Once you do have a handle, e.g. wmpea.lens, you can head over to lenster.xyz, which is the most popular social media app built on Lens right now, and set up your profile to start posting and collecting posts like the one seen below.

Just remember: before you get started you’ll need to go into the Allowance section of your Lenster settings and allow the collection modules you want approved for your profile.


📝 Writing

For Metaversal I recently wrote an introduction to writing NFTs. In that post, I explained of Mirror:

Mirror is a web3 publishing platform for writers that handles accounts through Ethereum, data storage through Arweave, and writing NFT mints through the Optimism layer-two (L2) scaling solution. This minting approach lets writers create writing NFTs for free, and the NFTs are affordable to interact with because they’re on an L2.”

That said, Mirror is the leading platform for writing NFTs right now, so it’s a great place to get started for collectors looking to support their favorite projects.

By now you’ve probably seen more than a few people sharing around mirror.xyz posts, and now these posts are readily collectible on Mirror like the one seen below.

Interested in collecting your first articles, blogs, creative writings, and beyond? You could:

  1. Head to a mirror.xyz post that you enjoy
  2. Press the Collect button at the top of the page or the Collect Entry button at the bottom of the page
  3. Connect your wallet and when prompted switch over to the Optimism network
  4. Press Collect Entry again, confirm the transaction in your wallet, and voila! You’re the new owner of a writing NFT
  5. You’ll be able to track your collection as it grows through projects like Zapper, which supports Optimism NFTs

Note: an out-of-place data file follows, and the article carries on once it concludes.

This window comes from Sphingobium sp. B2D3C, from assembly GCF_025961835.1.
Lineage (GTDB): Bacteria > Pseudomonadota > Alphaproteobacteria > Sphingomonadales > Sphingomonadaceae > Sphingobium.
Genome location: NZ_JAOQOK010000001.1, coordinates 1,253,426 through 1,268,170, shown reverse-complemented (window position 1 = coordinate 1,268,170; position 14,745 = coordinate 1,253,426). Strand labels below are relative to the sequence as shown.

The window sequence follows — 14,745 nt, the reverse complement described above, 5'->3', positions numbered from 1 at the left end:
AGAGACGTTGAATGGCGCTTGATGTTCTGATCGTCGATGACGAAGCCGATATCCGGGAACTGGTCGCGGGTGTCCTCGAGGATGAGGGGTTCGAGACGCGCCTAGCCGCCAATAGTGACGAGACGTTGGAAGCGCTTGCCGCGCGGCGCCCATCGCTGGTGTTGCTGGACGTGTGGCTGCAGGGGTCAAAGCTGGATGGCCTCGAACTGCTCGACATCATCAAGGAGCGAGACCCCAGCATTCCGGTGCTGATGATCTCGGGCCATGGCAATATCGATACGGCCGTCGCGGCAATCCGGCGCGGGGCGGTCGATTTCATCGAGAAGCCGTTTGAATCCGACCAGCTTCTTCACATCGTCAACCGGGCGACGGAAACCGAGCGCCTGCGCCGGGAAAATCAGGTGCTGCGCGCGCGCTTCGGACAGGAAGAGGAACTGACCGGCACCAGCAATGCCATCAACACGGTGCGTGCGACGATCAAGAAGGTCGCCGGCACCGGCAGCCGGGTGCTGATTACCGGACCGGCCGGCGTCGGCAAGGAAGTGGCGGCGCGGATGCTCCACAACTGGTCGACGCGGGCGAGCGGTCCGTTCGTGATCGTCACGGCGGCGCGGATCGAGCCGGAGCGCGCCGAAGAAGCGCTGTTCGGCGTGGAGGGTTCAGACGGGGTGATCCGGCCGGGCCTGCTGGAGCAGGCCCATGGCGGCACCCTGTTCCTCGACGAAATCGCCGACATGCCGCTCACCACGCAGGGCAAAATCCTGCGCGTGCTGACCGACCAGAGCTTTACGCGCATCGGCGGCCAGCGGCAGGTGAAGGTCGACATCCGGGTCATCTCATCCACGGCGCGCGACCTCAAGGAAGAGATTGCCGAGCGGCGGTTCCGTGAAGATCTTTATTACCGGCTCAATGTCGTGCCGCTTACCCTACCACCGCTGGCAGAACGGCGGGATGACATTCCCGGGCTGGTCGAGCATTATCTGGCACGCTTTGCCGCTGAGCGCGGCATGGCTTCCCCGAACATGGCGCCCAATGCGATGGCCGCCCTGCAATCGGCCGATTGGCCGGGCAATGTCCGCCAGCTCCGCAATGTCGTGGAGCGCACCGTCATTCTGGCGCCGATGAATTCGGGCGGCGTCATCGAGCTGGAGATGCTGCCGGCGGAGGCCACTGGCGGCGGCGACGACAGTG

🎧 Podcasts

We haven’t seen long-form podcast content come on-chain yet, but we have started to see podcast creators experiment with releasing short audio/video clips as NFTs.

For example, Adam Levy of the Mint podcast recently released a highlight clip from an episode with Gaby Goldberg as an edition of 25 NFTs using Zora.

Not only were the NFTs themselves collectible, but they also offered holders early token-gated access to the full episode.

There aren’t many other examples like this out there yet since the podcast NFT scene is still just beginning to come together, but participating as a collector is as simple as buying these content NFTs during public mints or on secondary markets, e.g. the Zora Marketplace.


A Journey Towards Web3 Media

Content NFTs are a powerful new resource in the toolbox of content creators.

Now creators and their audiences have new ways to explore community and self-sovereignty, so I suspect we’ll see a tremendous amount of innovation around these NFTs in the years ahead as more and more creators experiment with them.

I wonder who could be a good creator to experiment with these new forms of media NFTs…

Expect to hear more from us on that front soon™️


Action steps

🙇 Check out content NFTs:

William M. Peaster

Written by William M. Peaster

630 Articles View all      

William M. Peaster, Senior Writer, has been with Bankless since January 2021. Immersed in Ethereum since 2017, he writes the Metaversal newsletter on the onchain frontier, covering everything from AI projects to crypto games, as the team’s lead NFT analyst. With a background in creative writing, he writes fiction and publishes art on Ethereum in his free time. He lives in Washington.